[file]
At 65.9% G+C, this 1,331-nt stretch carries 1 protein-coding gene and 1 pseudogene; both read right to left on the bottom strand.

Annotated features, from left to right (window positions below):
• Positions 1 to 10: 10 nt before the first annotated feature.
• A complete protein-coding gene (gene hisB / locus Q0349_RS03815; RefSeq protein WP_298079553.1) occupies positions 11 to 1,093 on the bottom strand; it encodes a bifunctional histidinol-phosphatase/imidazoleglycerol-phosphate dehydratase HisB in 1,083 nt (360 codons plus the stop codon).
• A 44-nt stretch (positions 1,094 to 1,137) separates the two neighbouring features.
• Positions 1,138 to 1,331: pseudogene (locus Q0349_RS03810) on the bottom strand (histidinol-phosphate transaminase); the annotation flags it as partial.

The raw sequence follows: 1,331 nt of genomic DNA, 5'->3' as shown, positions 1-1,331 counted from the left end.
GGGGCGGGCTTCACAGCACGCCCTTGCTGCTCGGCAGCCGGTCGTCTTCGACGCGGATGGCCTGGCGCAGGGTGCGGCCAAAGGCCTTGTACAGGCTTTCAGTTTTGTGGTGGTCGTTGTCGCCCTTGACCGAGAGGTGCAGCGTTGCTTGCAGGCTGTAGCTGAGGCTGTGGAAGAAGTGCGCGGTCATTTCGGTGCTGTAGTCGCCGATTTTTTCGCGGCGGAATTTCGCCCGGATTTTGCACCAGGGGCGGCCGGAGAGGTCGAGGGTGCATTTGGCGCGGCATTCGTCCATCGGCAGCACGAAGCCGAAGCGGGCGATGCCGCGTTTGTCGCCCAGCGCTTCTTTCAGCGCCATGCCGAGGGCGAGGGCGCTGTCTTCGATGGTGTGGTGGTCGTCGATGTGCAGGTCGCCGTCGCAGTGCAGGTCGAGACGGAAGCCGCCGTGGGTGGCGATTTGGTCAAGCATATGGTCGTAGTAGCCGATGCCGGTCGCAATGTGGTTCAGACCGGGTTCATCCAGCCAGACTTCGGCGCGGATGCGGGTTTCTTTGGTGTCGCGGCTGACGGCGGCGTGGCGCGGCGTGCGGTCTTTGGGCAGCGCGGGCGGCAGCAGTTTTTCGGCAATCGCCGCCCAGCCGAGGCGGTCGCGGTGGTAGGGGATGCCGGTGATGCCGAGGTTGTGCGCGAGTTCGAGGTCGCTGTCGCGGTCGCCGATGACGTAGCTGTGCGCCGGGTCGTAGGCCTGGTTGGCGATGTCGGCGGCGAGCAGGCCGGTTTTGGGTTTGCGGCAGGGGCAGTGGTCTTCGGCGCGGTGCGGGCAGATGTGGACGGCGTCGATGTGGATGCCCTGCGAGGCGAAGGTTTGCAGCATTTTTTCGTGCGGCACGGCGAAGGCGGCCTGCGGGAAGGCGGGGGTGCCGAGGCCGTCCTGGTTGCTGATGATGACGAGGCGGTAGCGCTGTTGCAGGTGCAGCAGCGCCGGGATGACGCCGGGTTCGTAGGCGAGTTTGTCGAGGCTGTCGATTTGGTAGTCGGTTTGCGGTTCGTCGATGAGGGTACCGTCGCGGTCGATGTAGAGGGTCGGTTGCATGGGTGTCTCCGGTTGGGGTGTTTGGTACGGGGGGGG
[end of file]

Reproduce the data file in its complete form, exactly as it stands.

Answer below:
At 65.9% G+C, this 1,331-nt stretch carries 1 protein-coding gene and 1 pseudogene; both read right to left on the bottom strand.

Annotated features, from left to right (window positions below):
• Positions 1 to 10: 10 nt before the first annotated feature.
• A complete protein-coding gene (gene hisB / locus Q0349_RS03815; RefSeq protein WP_298079553.1) occupies positions 11 to 1,093 on the bottom strand; it encodes a bifunctional histidinol-phosphatase/imidazoleglycerol-phosphate dehydratase HisB in 1,083 nt (360 codons plus the stop codon).
• A 44-nt stretch (positions 1,094 to 1,137) separates the two neighbouring features.
• Positions 1,138 to 1,331: pseudogene (locus Q0349_RS03810) on the bottom strand (histidinol-phosphate transaminase); the annotation flags it as partial.

The raw sequence follows: 1,331 nt of genomic DNA, 5'->3' as shown, positions 1-1,331 counted from the left end.
GGGGCGGGCTTCACAGCACGCCCTTGCTGCTCGGCAGCCGGTCGTCTTCGACGCGGATGGCCTGGCGCAGGGTGCGGCCAAAGGCCTTGTACAGGCTTTCAGTTTTGTGGTGGTCGTTGTCGCCCTTGACCGAGAGGTGCAGCGTTGCTTGCAGGCTGTAGCTGAGGCTGTGGAAGAAGTGCGCGGTCATTTCGGTGCTGTAGTCGCCGATTTTTTCGCGGCGGAATTTCGCCCGGATTTTGCACCAGGGGCGGCCGGAGAGGTCGAGGGTGCATTTGGCGCGGCATTCGTCCATCGGCAGCACGAAGCCGAAGCGGGCGATGCCGCGTTTGTCGCCCAGCGCTTCTTTCAGCGCCATGCCGAGGGCGAGGGCGCTGTCTTCGATGGTGTGGTGGTCGTCGATGTGCAGGTCGCCGTCGCAGTGCAGGTCGAGACGGAAGCCGCCGTGGGTGGCGATTTGGTCAAGCATATGGTCGTAGTAGCCGATGCCGGTCGCAATGTGGTTCAGACCGGGTTCATCCAGCCAGACTTCGGCGCGGATGCGGGTTTCTTTGGTGTCGCGGCTGACGGCGGCGTGGCGCGGCGTGCGGTCTTTGGGCAGCGCGGGCGGCAGCAGTTTTTCGGCAATCGCCGCCCAGCCGAGGCGGTCGCGGTGGTAGGGGATGCCGGTGATGCCGAGGTTGTGCGCGAGTTCGAGGTCGCTGTCGCGGTCGCCGATGACGTAGCTGTGCGCCGGGTCGTAGGCCTGGTTGGCGATGTCGGCGGCGAGCAGGCCGGTTTTGGGTTTGCGGCAGGGGCAGTGGTCTTCGGCGCGGTGCGGGCAGATGTGGACGGCGTCGATGTGGATGCCCTGCGAGGCGAAGGTTTGCAGCATTTTTTCGTGCGGCACGGCGAAGGCGGCCTGCGGGAAGGCGGGGGTGCCGAGGCCGTCCTGGTTGCTGATGATGACGAGGCGGTAGCGCTGTTGCAGGTGCAGCAGCGCCGGGATGACGCCGGGTTCGTAGGCGAGTTTGTCGAGGCTGTCGATTTGGTAGTCGGTTTGCGGTTCGTCGATGAGGGTACCGTCGCGGTCGATGTAGAGGGTCGGTTGCATGGGTGTCTCCGGTTGGGGTGTTTGGTACGGGGGGGG